Winter 1972. 

Bombs are dropped around Hanoi.  The men watch the explosions.

Spring 1973.

At the airport all the prisoners are in nice blue jackets and dark trousers.  They are to go home today.  An American plane arrives.  The eyes of many of the men start to water.  A car picks ups three military officers and brings them to the prisoners.  One of the officers says to Williamson:  "Man, where have you guys been?"  The two men embrace.  Loud cheers go up from the men.  They are ecstatic.

From 1963 until the fall of Saigon in 1975, 3.4 million American men and women served in southeast Asia; of these 58,135 never returned.  Of the prisoners-of-war, 725 were repatriated, leaving 2,421 still unaccounted for. 

 

Good film.  Perhaps the film tried to tell too many stories rather than concentrate on a few and develop them more, but the stories themselves were interesting.  The film has a bit of a bitter tone.  The film reflects the POWs' resentment toward the anti-war demonstrators (with no mention of freedom of speech and the illegal nature of the war) and the feeling that they have about having been prevented from winning the Vietnam War by the hippies and the politicians.  The lesson of the importance of staying together and positive is emphasized in the film.   What is even more interesting at present is the Vietnamese argument that because no war was declared the prisoners were not POWs, but criminals.  Sounds familiar.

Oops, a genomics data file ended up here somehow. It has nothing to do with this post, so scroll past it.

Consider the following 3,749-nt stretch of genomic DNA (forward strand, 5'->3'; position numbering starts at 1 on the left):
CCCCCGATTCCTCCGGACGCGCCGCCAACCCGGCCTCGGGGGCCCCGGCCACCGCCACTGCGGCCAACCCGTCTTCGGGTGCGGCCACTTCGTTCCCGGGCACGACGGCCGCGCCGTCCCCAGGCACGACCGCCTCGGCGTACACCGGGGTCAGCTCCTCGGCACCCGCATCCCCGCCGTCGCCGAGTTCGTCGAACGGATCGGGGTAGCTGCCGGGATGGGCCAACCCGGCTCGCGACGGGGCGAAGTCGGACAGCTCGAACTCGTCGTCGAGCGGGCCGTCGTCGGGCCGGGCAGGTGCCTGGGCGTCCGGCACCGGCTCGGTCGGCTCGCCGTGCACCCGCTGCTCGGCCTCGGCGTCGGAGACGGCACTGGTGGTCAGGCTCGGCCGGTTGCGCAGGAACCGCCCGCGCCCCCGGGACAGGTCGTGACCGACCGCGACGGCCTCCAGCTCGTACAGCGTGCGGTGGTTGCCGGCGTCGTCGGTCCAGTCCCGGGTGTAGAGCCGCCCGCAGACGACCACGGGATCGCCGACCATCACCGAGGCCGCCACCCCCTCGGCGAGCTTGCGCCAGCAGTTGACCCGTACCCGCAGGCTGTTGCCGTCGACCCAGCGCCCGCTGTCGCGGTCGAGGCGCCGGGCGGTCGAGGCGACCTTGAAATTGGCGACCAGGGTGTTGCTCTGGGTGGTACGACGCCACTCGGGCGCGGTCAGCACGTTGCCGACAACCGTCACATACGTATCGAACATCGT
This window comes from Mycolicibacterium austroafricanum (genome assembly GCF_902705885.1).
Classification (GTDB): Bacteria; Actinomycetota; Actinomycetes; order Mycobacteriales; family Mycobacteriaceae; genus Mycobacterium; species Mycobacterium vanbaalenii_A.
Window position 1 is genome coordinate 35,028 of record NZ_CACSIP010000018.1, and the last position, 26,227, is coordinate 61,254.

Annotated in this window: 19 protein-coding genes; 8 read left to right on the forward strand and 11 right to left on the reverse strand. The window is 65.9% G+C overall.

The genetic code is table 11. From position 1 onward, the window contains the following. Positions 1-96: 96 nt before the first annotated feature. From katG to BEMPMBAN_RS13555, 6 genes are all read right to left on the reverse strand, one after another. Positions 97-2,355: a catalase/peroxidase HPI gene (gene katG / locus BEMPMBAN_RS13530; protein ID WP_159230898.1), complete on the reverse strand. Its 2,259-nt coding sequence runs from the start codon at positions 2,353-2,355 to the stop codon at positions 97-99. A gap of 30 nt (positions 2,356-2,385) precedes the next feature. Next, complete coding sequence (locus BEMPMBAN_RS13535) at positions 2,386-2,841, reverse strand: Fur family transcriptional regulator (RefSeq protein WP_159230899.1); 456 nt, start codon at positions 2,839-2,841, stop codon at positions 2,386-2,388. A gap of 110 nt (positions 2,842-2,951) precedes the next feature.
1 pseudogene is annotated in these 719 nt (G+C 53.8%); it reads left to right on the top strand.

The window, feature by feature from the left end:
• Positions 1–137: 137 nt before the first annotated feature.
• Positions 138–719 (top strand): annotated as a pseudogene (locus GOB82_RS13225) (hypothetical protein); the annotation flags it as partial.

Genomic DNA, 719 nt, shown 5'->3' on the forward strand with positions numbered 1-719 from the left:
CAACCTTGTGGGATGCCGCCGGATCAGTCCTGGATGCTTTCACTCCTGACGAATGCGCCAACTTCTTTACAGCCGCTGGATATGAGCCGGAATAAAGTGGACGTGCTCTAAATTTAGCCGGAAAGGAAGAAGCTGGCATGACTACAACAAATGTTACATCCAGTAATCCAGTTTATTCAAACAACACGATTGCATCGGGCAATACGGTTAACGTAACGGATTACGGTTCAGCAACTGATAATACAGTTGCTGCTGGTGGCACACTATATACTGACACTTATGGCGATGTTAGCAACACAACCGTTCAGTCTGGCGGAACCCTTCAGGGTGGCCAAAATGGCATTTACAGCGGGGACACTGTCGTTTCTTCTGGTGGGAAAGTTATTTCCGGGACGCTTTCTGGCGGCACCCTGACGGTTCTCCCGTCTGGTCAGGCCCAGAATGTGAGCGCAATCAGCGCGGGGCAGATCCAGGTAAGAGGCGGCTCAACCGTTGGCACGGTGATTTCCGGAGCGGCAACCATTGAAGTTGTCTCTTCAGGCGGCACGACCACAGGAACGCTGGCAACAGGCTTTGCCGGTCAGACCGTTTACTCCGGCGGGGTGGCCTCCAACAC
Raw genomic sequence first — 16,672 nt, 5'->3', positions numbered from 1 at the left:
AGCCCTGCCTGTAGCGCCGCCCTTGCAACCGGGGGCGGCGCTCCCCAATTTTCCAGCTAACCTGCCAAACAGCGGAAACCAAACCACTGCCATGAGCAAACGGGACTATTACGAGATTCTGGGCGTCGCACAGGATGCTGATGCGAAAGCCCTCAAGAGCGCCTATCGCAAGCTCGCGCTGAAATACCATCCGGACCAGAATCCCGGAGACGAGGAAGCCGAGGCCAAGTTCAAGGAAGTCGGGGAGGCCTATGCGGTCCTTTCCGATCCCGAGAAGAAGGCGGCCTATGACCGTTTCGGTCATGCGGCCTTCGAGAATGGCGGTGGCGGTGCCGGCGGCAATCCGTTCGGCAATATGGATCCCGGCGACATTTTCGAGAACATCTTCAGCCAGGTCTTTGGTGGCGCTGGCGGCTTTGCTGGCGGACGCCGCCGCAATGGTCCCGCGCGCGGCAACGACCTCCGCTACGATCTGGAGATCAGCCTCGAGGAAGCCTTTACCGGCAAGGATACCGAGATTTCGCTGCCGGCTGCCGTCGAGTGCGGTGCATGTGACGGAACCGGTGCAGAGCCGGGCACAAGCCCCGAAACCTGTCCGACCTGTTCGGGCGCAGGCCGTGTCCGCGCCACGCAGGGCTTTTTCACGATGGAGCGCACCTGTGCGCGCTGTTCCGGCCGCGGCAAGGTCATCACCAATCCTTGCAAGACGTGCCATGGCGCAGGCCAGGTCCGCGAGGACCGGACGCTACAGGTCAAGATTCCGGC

Patrick Louis Cooney, Ph. D.